UK

Grenfell Tower Public Inquiry Should Not Be A 'Cover Up' Firefighters Demand

'Those who took those decisions are going to have to start facing the consequences.'

20/06/2017 13:25 BST | Updated 21/06/2017 07:10 BST

Firefighters have demanded there isn’t a “cover up” in the wake of the Grenfell Tower disaster following the blaze which left at least 79 people dead.

Residents of the Lancaster West Estate high-rise had raised serious safety concerns with the council and TMO months before the inferno, which engulfed the 24-storey building shortly after 1am on Wednesday.

Now, the Fire Brigade Union has called for the victims of the disaster to be central to the public inquiry, with legal representation being paid for by the government.

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Firefighters have demanded there be 'no cover up' surrounding the Grenfell Fire. 

Matt Wrack, general secretary of the FBU, said: “The victims of this terrible disaster and the firefighters who fought the fire have questions that need answering.

“We will work closely with the families and tenants to ensure that they aren’t kept on the margins of this process.

“The union has to play a central role as participants in the public inquiry, with adequate funding to support that.

“This inquiry needs to look not just at the immediate causes of the fire and the response to it, but also at who was responsible for the building and for any alterations made to it.”

Wrack said the inquiry also needs to look much more widely at the regulations “and the regime that now operates in building control, planning and fire safety.”

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Matt Wrack, general secretary of the FBU, said the victims of the fire 'have questions that need answering'.

The fire chief added: “All of these have seen significant changes in the recent past as part of an agenda of de-regulation and cutting so-called ‘red tape’.

“Those who took those decisions are going to have to start facing the consequences.

“The FBU regrettably has considerable experience in dealing with inquests after the deaths of firefighters and members of the public.

“Too many times recommendations are ignored and there is no central monitoring of progress or otherwise. That cannot be allowed to happen here.”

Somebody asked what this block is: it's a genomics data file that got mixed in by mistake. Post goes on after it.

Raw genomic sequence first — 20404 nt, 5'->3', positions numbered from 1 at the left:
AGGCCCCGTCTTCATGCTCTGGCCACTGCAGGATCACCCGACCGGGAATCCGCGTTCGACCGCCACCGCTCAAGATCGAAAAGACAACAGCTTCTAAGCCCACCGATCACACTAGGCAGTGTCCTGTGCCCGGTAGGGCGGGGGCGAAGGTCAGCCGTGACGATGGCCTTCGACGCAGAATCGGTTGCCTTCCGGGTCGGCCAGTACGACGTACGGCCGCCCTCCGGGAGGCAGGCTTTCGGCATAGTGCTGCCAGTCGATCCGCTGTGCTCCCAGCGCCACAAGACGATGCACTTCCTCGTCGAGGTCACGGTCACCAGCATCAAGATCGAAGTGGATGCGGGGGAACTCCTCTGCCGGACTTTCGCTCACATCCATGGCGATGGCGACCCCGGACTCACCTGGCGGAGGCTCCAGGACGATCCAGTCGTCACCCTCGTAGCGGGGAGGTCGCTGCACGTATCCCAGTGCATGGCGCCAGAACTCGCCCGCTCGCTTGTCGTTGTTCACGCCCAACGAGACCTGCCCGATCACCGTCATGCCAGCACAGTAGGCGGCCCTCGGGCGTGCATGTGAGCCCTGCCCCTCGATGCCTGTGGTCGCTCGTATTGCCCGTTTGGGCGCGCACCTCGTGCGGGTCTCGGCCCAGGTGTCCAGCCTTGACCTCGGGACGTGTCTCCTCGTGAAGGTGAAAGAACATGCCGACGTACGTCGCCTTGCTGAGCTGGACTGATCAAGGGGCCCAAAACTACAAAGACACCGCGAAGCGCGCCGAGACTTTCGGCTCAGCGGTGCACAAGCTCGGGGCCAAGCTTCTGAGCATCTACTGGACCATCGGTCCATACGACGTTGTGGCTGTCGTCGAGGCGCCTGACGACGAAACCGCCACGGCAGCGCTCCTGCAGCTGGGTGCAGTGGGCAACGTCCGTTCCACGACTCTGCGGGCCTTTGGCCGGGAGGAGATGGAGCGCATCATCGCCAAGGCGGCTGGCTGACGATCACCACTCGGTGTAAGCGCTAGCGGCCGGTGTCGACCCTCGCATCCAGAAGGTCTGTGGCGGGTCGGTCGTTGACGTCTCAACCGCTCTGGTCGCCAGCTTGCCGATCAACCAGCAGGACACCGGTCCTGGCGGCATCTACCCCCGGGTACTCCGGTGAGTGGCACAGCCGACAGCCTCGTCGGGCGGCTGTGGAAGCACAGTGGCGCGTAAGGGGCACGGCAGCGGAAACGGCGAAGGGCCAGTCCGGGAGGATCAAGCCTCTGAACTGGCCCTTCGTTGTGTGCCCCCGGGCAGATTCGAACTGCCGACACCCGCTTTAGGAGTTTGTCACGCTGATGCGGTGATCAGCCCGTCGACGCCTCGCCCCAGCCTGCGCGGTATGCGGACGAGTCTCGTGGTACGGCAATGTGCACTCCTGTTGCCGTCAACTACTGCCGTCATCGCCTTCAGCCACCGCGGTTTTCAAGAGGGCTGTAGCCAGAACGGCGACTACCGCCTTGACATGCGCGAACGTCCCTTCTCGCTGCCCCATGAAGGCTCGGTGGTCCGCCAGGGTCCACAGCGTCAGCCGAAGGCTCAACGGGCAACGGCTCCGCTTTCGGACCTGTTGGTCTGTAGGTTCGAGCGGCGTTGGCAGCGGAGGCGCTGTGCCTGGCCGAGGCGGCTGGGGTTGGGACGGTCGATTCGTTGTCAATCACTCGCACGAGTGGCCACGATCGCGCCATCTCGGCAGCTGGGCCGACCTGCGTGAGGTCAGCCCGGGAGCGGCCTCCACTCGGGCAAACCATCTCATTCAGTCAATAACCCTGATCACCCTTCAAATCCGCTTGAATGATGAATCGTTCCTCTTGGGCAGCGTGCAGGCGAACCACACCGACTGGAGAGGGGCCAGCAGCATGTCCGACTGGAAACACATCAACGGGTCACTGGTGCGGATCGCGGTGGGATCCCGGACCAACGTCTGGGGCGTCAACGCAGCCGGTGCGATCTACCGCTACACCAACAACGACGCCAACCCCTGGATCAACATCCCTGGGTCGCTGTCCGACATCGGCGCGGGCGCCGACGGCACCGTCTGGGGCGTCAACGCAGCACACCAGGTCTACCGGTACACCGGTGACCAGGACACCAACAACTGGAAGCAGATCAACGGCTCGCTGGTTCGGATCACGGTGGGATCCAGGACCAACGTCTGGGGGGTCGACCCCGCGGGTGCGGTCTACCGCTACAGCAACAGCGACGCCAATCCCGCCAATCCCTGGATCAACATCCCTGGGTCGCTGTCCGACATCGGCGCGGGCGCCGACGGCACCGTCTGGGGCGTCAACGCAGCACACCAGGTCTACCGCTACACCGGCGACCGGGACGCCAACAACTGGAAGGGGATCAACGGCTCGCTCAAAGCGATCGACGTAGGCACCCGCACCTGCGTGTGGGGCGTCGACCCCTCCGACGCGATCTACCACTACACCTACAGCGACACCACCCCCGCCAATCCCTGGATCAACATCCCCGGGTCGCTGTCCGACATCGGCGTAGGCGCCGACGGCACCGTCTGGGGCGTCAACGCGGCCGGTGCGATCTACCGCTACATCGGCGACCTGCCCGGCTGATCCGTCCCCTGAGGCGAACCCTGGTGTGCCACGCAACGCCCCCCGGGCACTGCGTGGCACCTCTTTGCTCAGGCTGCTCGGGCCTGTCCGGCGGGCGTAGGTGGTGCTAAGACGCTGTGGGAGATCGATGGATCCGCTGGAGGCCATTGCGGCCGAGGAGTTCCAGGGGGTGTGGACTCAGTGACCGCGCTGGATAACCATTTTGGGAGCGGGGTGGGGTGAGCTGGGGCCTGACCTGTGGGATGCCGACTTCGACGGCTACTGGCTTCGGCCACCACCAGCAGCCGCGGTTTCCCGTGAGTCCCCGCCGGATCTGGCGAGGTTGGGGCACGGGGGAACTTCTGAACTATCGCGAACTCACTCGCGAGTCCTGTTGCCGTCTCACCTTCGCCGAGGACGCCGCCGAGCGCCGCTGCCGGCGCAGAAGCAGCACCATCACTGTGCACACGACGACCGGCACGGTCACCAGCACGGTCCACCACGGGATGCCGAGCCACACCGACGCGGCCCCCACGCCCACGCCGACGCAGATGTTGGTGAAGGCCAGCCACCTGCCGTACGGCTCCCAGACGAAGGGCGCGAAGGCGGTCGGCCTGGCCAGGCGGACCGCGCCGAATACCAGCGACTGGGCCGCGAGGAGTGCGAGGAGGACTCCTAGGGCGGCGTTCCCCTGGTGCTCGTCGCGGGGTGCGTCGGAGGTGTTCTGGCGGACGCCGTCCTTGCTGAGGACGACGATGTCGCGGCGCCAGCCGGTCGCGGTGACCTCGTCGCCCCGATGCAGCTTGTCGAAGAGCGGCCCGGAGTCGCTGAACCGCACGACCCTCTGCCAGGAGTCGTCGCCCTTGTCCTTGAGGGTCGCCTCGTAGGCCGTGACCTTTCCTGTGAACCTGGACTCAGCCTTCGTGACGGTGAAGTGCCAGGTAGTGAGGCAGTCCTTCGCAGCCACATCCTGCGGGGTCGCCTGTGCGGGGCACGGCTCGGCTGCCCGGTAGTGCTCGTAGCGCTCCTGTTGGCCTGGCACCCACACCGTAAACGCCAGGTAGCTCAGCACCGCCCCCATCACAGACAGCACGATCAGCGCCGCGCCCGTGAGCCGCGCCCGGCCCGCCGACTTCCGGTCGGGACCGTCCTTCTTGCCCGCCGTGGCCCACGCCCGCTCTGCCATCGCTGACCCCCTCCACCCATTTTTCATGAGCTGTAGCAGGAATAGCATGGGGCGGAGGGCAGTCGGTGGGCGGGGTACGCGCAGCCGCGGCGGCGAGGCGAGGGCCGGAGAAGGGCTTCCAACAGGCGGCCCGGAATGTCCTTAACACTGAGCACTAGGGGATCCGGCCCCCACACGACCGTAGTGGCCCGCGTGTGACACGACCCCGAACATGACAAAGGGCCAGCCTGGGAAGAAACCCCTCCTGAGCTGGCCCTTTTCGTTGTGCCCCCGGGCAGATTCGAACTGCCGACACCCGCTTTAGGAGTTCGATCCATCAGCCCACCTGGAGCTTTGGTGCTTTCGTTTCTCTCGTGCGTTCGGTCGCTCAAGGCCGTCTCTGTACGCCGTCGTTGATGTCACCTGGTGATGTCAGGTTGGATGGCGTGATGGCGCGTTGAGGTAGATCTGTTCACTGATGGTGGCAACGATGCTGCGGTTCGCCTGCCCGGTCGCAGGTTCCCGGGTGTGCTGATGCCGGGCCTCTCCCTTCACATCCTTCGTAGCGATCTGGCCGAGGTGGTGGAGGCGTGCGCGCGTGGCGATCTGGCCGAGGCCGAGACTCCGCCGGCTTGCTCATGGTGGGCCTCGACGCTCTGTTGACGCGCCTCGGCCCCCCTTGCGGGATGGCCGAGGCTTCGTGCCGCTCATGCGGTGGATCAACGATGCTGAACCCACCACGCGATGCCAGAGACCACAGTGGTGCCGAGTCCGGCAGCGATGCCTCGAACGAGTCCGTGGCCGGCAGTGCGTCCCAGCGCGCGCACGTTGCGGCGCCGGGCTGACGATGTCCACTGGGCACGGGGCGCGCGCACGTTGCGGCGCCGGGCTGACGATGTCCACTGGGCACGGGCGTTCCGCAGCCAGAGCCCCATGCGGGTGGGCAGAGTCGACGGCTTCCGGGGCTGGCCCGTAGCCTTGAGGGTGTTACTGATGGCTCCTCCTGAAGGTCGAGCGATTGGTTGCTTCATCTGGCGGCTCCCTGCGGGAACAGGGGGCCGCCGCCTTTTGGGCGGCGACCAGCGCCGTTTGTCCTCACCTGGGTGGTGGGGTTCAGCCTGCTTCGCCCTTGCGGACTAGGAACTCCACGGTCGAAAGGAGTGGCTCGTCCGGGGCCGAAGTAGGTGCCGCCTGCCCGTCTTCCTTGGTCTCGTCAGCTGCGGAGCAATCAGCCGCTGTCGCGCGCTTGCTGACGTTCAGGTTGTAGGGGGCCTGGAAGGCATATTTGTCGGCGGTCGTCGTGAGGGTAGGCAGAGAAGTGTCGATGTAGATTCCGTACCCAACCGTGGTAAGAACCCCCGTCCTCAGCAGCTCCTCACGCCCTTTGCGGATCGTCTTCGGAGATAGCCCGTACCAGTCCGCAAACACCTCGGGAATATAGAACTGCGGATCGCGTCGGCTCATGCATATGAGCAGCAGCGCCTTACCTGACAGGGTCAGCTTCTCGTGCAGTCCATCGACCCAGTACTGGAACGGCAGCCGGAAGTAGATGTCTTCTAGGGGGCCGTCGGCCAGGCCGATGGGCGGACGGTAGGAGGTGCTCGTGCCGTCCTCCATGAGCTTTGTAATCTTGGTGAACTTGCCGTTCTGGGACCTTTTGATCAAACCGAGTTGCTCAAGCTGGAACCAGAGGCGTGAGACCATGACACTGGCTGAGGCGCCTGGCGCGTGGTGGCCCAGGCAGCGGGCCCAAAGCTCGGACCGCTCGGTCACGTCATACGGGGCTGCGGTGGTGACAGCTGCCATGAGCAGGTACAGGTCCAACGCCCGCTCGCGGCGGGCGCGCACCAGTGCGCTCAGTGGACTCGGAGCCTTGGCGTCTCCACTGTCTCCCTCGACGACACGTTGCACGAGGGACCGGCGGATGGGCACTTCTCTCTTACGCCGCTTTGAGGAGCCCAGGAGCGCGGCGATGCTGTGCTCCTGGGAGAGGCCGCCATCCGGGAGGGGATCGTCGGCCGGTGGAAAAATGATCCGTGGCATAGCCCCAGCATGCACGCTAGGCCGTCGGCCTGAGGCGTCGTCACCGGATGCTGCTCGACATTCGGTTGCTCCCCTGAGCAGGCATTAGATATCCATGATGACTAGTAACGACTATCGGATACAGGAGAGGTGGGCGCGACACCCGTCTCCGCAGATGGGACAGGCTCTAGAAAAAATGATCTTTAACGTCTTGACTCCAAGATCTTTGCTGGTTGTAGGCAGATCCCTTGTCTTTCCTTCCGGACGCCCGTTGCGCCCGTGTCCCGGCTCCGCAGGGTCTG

Labour MP David Lammy, whose friend Khadija Saye died in the fire, has warned there is falling trust in the authorities, with suspicions of a cover up growing.

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A firefighter views tributes after observing a minute's silence at Latymer Community Centre, near to Grenfell Tower in west London.

There is also controversy over whether a public inquiry should be held or an inquest. 

More than 33,300 people have signed a petition calling for an inquest to be held in order “to ensure public confidence that the role of Government has been properly scrutinised”.

Inquiries usually last much longer than inquests.

An inquiry is a legal investigation conducted by a judge, who is appointed by the government. The terms of reference of an inquiry are set by the Government. 

Sadiq Khan has written to Theresa May “demanding residents are given a say” in the public inquiry right from the beginning.

The Mayor of London’s letter reads: “As you will be aware, there is considerable mistrust and anger amongst the community, particularly directed towards those in positions of authority.”

On the ground, firefighters have encountered an overwhelming amount of support from local residents.

Firefighters leaving Grenfell Tower at the weekend faced a deafening round of applause from crowds outside Latymer Community Church.

It emerged after the fire that residents had raised fire safety concerns about Grenfell months before the disaster struck.

The cladding installed on the 24-storey tower has been blamed by local residents for helping to fuel the blaze.

On Sunday Chancellor Philip Hammond admitted that the cladding used on Grenfell Tower was banned in the UK.